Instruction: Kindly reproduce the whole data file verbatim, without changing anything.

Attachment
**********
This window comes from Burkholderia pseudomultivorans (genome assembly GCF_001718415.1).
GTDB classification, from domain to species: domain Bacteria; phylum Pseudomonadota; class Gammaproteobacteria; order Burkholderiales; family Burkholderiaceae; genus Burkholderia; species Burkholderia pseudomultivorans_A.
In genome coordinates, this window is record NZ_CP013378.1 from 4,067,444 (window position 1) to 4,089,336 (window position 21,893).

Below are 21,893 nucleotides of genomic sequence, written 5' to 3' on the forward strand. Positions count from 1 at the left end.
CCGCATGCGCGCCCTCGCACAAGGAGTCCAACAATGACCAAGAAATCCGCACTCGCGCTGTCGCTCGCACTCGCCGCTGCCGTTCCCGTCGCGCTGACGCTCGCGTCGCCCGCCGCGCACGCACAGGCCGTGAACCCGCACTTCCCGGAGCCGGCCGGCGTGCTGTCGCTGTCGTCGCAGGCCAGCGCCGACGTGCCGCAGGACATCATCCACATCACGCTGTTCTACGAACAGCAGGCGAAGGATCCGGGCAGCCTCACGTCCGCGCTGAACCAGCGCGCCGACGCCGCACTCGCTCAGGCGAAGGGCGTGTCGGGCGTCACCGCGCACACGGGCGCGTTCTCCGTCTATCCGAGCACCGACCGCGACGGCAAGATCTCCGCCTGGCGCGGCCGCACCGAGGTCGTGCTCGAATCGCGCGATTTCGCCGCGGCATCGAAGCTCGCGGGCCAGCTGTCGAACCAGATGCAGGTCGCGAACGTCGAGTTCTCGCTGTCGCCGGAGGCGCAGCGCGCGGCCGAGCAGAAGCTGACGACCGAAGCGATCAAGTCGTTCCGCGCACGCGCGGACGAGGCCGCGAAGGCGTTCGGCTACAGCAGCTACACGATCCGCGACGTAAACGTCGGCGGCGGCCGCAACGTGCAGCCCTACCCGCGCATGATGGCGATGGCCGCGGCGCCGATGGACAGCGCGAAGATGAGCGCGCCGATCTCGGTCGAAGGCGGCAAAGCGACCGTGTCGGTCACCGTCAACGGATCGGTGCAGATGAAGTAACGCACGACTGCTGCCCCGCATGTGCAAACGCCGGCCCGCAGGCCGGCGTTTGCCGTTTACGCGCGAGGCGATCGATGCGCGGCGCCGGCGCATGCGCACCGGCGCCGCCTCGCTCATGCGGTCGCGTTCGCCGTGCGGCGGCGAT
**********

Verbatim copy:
This window comes from Burkholderia pseudomultivorans (genome assembly GCF_001718415.1).
GTDB classification, from domain to species: domain Bacteria; phylum Pseudomonadota; class Gammaproteobacteria; order Burkholderiales; family Burkholderiaceae; genus Burkholderia; species Burkholderia pseudomultivorans_A.
In genome coordinates, this window is record NZ_CP013378.1 from 4,067,444 (window position 1) to 4,089,336 (window position 21,893).

Below are 21,893 nucleotides of genomic sequence, written 5' to 3' on the forward strand. Positions count from 1 at the left end.
CCGCATGCGCGCCCTCGCACAAGGAGTCCAACAATGACCAAGAAATCCGCACTCGCGCTGTCGCTCGCACTCGCCGCTGCCGTTCCCGTCGCGCTGACGCTCGCGTCGCCCGCCGCGCACGCACAGGCCGTGAACCCGCACTTCCCGGAGCCGGCCGGCGTGCTGTCGCTGTCGTCGCAGGCCAGCGCCGACGTGCCGCAGGACATCATCCACATCACGCTGTTCTACGAACAGCAGGCGAAGGATCCGGGCAGCCTCACGTCCGCGCTGAACCAGCGCGCCGACGCCGCACTCGCTCAGGCGAAGGGCGTGTCGGGCGTCACCGCGCACACGGGCGCGTTCTCCGTCTATCCGAGCACCGACCGCGACGGCAAGATCTCCGCCTGGCGCGGCCGCACCGAGGTCGTGCTCGAATCGCGCGATTTCGCCGCGGCATCGAAGCTCGCGGGCCAGCTGTCGAACCAGATGCAGGTCGCGAACGTCGAGTTCTCGCTGTCGCCGGAGGCGCAGCGCGCGGCCGAGCAGAAGCTGACGACCGAAGCGATCAAGTCGTTCCGCGCACGCGCGGACGAGGCCGCGAAGGCGTTCGGCTACAGCAGCTACACGATCCGCGACGTAAACGTCGGCGGCGGCCGCAACGTGCAGCCCTACCCGCGCATGATGGCGATGGCCGCGGCGCCGATGGACAGCGCGAAGATGAGCGCGCCGATCTCGGTCGAAGGCGGCAAAGCGACCGTGTCGGTCACCGTCAACGGATCGGTGCAGATGAAGTAACGCACGACTGCTGCCCCGCATGTGCAAACGCCGGCCCGCAGGCCGGCGTTTGCCGTTTACGCGCGAGGCGATCGATGCGCGGCGCCGGCGCATGCGCACCGGCGCCGCCTCGCTCATGCGGTCGCGTTCGCCGTGCGGCGGCGAT